Exploiting the Power of Metallicity Studies in the UV: Dissecting the Nearby Spiral Galaxy M83

S. Hernandez (sveash[at]stsci.edu)

Metallicities of galaxies at all redshifts are critical for deciphering a plethora of physical and evolutionary processes that take place among and inside galaxies, including star formation, stellar feedback, and interstellar/intergalactic chemical enrichment. In the last decades it has become evident that a large fraction of the stellar mass in the universe was assembled in intense episodes of star formation (SF) at high (z > 1) redshift. Studies of local starbursts and star-forming galaxies can be performed at exquisite signal-to-noise, spatial and spectral resolution, which are not achievable at higher redshift. Such studies provide an invaluable tool for creating a baseline in understanding how gas and stellar properties evolve through cosmic time. 

In this Newsletter I present a brief summary of our latest findings in the nearby spiral galaxy M83 (Hernandez et al. 2019). Using young star clusters, we performed a detailed metallicity gradient analysis. Our measurements provide us with hints to the chemical history, as well as physical properties of this face-on, star-forming galaxy. We identify two possible breaks in the metallicity gradient of M83 at galactocentric distances of R ∼ 0.5 and 1.0 R25.The metallicity gradient of this galaxy follows a steep-shallow-steep trend, a scenario predicted by three-dimensional (3D) numerical simulations of disk galaxies. We propose a scenario where the first steep gradient originated by recent star-formation episodes and a relatively young bar (<1 Gyr). The shallow gradient, on the other hand, is created by the effects of dilution of outflowing enriched gas mixing with low-metallicity material present at larger radial distances. And finally, the second break and last steep gradient mark the farthest galactocentric distances where the outward flow has penetrated.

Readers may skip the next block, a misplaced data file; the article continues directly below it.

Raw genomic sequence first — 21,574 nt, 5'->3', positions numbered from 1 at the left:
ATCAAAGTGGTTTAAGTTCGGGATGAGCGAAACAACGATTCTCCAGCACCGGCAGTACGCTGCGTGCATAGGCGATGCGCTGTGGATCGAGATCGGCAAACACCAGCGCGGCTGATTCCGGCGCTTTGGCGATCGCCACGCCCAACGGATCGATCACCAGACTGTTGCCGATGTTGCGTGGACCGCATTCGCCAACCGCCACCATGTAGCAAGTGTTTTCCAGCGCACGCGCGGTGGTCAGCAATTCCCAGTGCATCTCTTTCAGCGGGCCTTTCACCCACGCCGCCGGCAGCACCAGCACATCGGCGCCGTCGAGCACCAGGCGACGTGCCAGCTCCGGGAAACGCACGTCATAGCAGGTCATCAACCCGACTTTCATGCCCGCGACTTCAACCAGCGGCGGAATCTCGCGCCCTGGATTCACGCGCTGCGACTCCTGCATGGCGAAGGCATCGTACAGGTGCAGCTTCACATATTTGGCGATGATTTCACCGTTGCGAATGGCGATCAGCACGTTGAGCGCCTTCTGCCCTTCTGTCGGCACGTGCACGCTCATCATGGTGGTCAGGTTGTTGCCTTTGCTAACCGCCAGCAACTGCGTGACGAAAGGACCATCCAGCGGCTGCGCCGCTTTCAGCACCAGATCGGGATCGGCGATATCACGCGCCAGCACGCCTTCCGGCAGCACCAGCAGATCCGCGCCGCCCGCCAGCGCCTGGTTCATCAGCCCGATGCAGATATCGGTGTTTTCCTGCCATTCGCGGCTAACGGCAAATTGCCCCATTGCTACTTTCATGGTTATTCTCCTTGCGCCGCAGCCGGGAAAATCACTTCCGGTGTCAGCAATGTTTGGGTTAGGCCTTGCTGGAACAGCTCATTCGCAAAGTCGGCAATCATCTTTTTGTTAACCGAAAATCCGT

Metallicity of Galaxies

With the purpose of understanding how galaxies are formed and evolve with time, astronomers continuously search for new tools that can provide clues to their past. One of these tools that can lead to strong constraints on the history of cosmic chemical enrichment of galaxies is the measurement of their chemical composition. It is through such studies that we can learn about the evolution of the Universe from a primordial metal-free system to the present-day chemically diversified environment.